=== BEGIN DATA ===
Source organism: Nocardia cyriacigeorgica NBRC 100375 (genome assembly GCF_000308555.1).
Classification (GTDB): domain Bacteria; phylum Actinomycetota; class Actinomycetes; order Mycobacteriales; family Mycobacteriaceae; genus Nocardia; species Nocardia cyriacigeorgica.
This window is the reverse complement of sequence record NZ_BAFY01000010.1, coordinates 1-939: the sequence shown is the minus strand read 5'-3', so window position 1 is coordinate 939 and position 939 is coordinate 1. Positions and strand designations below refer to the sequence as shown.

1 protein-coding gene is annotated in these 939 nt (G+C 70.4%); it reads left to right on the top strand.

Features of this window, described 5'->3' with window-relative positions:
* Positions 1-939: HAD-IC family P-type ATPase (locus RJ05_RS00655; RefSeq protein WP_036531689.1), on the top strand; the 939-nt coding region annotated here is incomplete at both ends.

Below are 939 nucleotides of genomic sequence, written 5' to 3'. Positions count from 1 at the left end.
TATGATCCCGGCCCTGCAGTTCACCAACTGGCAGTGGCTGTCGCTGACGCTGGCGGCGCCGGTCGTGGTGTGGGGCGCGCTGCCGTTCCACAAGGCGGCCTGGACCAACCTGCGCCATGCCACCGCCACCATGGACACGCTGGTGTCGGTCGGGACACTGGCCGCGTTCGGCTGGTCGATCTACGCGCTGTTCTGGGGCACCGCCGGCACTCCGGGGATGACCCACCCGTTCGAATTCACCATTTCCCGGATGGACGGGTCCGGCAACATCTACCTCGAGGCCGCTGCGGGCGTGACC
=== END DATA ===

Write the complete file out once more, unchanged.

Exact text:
Source organism: Nocardia cyriacigeorgica NBRC 100375 (genome assembly GCF_000308555.1).
Classification (GTDB): domain Bacteria; phylum Actinomycetota; class Actinomycetes; order Mycobacteriales; family Mycobacteriaceae; genus Nocardia; species Nocardia cyriacigeorgica.
This window is the reverse complement of sequence record NZ_BAFY01000010.1, coordinates 1-939: the sequence shown is the minus strand read 5'-3', so window position 1 is coordinate 939 and position 939 is coordinate 1. Positions and strand designations below refer to the sequence as shown.

1 protein-coding gene is annotated in these 939 nt (G+C 70.4%); it reads left to right on the top strand.

Features of this window, described 5'->3' with window-relative positions:
* Positions 1-939: HAD-IC family P-type ATPase (locus RJ05_RS00655; RefSeq protein WP_036531689.1), on the top strand; the 939-nt coding region annotated here is incomplete at both ends.

Below are 939 nucleotides of genomic sequence, written 5' to 3'. Positions count from 1 at the left end.
TATGATCCCGGCCCTGCAGTTCACCAACTGGCAGTGGCTGTCGCTGACGCTGGCGGCGCCGGTCGTGGTGTGGGGCGCGCTGCCGTTCCACAAGGCGGCCTGGACCAACCTGCGCCATGCCACCGCCACCATGGACACGCTGGTGTCGGTCGGGACACTGGCCGCGTTCGGCTGGTCGATCTACGCGCTGTTCTGGGGCACCGCCGGCACTCCGGGGATGACCCACCCGTTCGAATTCACCATTTCCCGGATGGACGGGTCCGGCAACATCTACCTCGAGGCCGCTGCGGGCGTGACC